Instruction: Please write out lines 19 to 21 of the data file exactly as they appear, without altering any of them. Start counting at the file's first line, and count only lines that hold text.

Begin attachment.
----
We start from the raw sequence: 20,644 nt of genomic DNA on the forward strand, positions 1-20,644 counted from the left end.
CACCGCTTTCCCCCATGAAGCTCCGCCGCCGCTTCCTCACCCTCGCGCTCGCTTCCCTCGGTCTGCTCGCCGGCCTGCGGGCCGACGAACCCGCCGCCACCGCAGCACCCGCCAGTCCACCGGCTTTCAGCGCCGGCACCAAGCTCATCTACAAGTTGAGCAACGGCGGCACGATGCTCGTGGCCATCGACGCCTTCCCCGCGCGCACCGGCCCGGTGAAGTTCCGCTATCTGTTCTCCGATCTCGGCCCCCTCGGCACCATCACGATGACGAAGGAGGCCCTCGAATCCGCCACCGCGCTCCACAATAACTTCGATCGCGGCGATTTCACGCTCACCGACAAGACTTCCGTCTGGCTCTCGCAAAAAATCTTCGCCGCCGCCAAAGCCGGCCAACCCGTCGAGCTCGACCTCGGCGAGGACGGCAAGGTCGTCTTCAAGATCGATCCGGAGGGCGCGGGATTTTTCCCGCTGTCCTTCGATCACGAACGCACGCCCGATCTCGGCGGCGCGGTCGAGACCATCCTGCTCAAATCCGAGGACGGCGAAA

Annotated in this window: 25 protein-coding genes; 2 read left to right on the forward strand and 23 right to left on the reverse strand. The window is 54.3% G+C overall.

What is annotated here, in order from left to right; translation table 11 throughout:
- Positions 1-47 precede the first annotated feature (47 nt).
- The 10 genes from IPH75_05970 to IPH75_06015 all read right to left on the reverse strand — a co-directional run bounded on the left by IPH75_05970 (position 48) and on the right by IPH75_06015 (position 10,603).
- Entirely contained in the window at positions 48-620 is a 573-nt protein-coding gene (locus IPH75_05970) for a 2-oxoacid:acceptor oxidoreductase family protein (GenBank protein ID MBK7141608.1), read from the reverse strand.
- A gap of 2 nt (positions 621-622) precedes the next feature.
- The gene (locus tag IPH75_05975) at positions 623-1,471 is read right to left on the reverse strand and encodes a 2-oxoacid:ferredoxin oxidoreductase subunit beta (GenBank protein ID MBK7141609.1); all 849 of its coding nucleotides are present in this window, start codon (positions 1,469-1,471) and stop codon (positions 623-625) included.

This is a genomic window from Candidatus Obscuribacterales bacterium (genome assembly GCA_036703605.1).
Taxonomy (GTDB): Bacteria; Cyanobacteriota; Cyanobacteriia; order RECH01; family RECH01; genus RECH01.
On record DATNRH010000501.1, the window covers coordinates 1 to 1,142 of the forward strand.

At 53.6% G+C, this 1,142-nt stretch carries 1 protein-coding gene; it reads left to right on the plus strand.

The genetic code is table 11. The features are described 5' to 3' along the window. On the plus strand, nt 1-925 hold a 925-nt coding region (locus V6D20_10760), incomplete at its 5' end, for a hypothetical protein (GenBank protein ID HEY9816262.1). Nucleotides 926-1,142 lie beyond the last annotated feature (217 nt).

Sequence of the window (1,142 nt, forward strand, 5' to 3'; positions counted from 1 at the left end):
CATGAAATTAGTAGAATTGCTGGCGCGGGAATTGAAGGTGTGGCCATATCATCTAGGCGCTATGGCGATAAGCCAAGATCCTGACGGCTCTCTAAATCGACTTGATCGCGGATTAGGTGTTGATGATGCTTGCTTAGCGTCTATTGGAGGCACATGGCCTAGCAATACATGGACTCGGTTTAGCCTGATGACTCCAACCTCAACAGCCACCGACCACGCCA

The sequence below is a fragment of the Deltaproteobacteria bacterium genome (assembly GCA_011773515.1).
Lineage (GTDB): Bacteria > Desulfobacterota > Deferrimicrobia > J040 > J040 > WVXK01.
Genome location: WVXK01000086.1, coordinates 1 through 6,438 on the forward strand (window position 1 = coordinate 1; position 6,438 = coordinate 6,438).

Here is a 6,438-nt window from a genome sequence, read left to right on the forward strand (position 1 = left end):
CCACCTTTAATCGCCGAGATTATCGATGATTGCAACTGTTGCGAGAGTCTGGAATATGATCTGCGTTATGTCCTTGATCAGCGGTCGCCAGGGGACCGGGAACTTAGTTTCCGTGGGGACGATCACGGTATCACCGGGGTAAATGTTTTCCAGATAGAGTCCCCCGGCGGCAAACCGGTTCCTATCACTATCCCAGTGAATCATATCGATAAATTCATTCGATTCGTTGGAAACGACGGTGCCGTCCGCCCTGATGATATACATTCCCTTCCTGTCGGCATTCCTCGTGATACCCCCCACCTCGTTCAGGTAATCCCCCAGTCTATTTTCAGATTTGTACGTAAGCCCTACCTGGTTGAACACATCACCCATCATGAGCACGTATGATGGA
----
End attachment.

Genome location: WVXK01000086.1, coordinates 1 through 6,438 on the forward strand (window position 1 = coordinate 1; position 6,438 = coordinate 6,438).

Here is a 6,438-nt window from a genome sequence, read left to right on the forward strand (position 1 = left end):
CCACCTTTAATCGCCGAGATTATCGATGATTGCAACTGTTGCGAGAGTCTGGAATATGATCTGCGTTATGTCCTTGATCAGCGGTCGCCAGGGGACCGGGAACTTAGTTTCCGTGGGGACGATCACGGTATCACCGGGGTAAATGTTTTCCAGATAGAGTCCCCCGGCGGCAAACCGGTTCCTATCACTATCCCAGTGAATCATATCGATAAATTCATTCGATTCGTTGGAAACGACGGTGCCGTCCGCCCTGATGATATACATTCCCTTCCTGTCGGCATTCCTCGTGATACCCCCCACCTCGTTCAGGTAATCCCCCAGTCTATTTTCAGATTTGTACGTAAGCCCTACCTGGTTGAACACATCACCCATCATGAGCACGTATGATGGA